What's te post count before someone who isn't new can speak then?
Scott, you were the first to respond to the thread with "Oh god no. Not this one."
Regrettably, I have spent the better part of my afternoon searching the term "judge" on the forums, and the closest item of relevance I found was this thread
, which is a forwarded letter from a judge who was treated harshly in St. Louis in 2004, and even this judge recommended preselected judges:" "... if you expect everyone at every event to judge the same, then don't pick judges randomly. I would suggest using judges who have experience and know exactly how the whole event, not just one venue, will be scored."
With respect to the (ir)relevance of judges in the slam movement, NPS has evolved into something teams of poets train for year-round...
... still, I'm glad we have the ear of Mr. Mlekoday, member of the championship team (congratulations). I agree in spirit when he says this proposal "... isn't slam," but I disagree that there is one interpretation of slam. For example, when the group piece "No One Knows" debuted circa 2000, it rippled through the community long enough to have an impact on me when I got into slam five years later; now, the poem would be dismissed as do-wopping, gimmicky crap by many (myself not included). Still, it might've been considered brilliant at the time because it was among the first times anything like that was done at NPS.
We are constantly exploring the limits of poetry, and that does involve tweaking the show in many ways (like bringing back repeats) to make slam's appeal more broad - not just in the host city, but in the realm of poetry, performance, art and entertainment. The intention of this idea is to legitimize the event (NPS) and perhaps draw more people to the competition AND the festival and the movement. When the tide comes into the bay, all the boats come up.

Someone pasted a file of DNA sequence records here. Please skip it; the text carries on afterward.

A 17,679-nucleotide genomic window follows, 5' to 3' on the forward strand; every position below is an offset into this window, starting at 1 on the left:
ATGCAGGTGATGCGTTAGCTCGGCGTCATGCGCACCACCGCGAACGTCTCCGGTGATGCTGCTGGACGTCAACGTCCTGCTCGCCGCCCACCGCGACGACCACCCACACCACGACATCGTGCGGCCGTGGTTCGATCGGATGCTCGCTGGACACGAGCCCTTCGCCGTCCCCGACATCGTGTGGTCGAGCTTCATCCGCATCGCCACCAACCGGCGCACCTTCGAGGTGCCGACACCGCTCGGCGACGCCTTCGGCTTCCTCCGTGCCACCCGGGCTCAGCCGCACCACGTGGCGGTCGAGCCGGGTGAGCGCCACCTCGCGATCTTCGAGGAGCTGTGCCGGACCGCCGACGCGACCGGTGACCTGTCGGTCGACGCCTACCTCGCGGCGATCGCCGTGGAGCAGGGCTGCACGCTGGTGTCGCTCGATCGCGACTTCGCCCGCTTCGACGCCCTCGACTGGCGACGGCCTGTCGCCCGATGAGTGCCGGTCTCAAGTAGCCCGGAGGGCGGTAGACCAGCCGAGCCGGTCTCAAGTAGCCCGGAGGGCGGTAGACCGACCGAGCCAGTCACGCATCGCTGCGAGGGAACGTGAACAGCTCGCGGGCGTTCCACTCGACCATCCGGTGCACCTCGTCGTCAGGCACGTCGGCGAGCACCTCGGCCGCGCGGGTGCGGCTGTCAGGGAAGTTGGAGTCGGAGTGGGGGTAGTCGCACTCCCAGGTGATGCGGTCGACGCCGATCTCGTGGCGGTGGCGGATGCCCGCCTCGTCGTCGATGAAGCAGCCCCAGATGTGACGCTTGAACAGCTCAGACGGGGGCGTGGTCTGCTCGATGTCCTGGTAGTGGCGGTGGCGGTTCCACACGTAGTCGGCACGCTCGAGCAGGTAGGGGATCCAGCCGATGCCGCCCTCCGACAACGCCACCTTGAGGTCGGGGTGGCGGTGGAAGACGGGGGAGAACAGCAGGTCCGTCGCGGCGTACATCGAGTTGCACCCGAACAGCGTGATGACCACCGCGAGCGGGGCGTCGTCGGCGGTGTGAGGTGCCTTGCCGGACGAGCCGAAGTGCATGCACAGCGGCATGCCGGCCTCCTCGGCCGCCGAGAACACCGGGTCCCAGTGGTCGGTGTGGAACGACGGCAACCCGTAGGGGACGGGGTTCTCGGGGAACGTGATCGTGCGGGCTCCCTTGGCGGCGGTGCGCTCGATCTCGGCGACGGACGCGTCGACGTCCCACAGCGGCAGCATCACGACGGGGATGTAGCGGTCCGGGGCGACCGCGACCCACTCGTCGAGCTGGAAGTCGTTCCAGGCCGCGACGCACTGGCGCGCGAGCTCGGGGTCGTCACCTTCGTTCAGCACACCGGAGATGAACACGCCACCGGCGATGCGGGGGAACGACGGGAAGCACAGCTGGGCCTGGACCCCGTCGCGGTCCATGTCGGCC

It's tough to be passionate about driving a discussion and not sound like I'm evangelizing this proposal. I'll be honest and admit the likelihood of this passing in the next five years is about the same as me making finals stage, but I encourage everyone to think about it, consider the competition and everything we put into it. Wouldn't you hate to spend three months to several years preparing for NPS and then get a crappy score because a judge didn't like your goatee, or that you reminded someone of an annoying co-worker? I know it's part of the random nature, but if the competition matters so much to repeal no-repeat and tweak bout rotation and other such stuff, doesn't it make sense to bring up the level of competition in all facets of NPS?